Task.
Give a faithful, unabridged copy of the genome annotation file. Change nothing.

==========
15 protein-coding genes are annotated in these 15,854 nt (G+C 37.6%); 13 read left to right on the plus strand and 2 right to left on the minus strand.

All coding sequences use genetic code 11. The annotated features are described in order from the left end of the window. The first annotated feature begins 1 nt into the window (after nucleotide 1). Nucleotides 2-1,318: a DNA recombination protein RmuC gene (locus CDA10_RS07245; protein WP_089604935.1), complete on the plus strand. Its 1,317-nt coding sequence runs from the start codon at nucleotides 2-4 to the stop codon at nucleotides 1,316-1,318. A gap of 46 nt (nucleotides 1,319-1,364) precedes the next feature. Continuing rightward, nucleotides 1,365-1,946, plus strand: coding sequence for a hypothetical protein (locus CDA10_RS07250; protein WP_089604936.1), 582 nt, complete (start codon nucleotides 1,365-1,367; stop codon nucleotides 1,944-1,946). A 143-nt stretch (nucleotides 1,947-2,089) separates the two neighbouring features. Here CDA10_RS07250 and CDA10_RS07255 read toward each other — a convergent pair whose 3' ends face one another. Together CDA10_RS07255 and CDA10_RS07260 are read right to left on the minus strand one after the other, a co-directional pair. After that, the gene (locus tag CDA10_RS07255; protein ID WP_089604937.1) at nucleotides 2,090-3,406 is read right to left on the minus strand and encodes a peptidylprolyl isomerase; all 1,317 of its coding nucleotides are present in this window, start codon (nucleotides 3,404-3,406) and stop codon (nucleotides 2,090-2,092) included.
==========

15 protein-coding genes are annotated in these 15,854 nt (G+C 37.6%); 13 read left to right on the plus strand and 2 right to left on the minus strand.

All coding sequences use genetic code 11. The annotated features are described in order from the left end of the window. The first annotated feature begins 1 nt into the window (after nucleotide 1). Nucleotides 2-1,318: a DNA recombination protein RmuC gene (locus CDA10_RS07245; protein WP_089604935.1), complete on the plus strand. Its 1,317-nt coding sequence runs from the start codon at nucleotides 2-4 to the stop codon at nucleotides 1,316-1,318. A gap of 46 nt (nucleotides 1,319-1,364) precedes the next feature. Continuing rightward, nucleotides 1,365-1,946, plus strand: coding sequence for a hypothetical protein (locus CDA10_RS07250; protein WP_089604936.1), 582 nt, complete (start codon nucleotides 1,365-1,367; stop codon nucleotides 1,944-1,946). A 143-nt stretch (nucleotides 1,947-2,089) separates the two neighbouring features. Here CDA10_RS07250 and CDA10_RS07255 read toward each other — a convergent pair whose 3' ends face one another. Together CDA10_RS07255 and CDA10_RS07260 are read right to left on the minus strand one after the other, a co-directional pair. After that, the gene (locus tag CDA10_RS07255; protein ID WP_089604937.1) at nucleotides 2,090-3,406 is read right to left on the minus strand and encodes a peptidylprolyl isomerase; all 1,317 of its coding nucleotides are present in this window, start codon (nucleotides 3,404-3,406) and stop codon (nucleotides 2,090-2,092) included.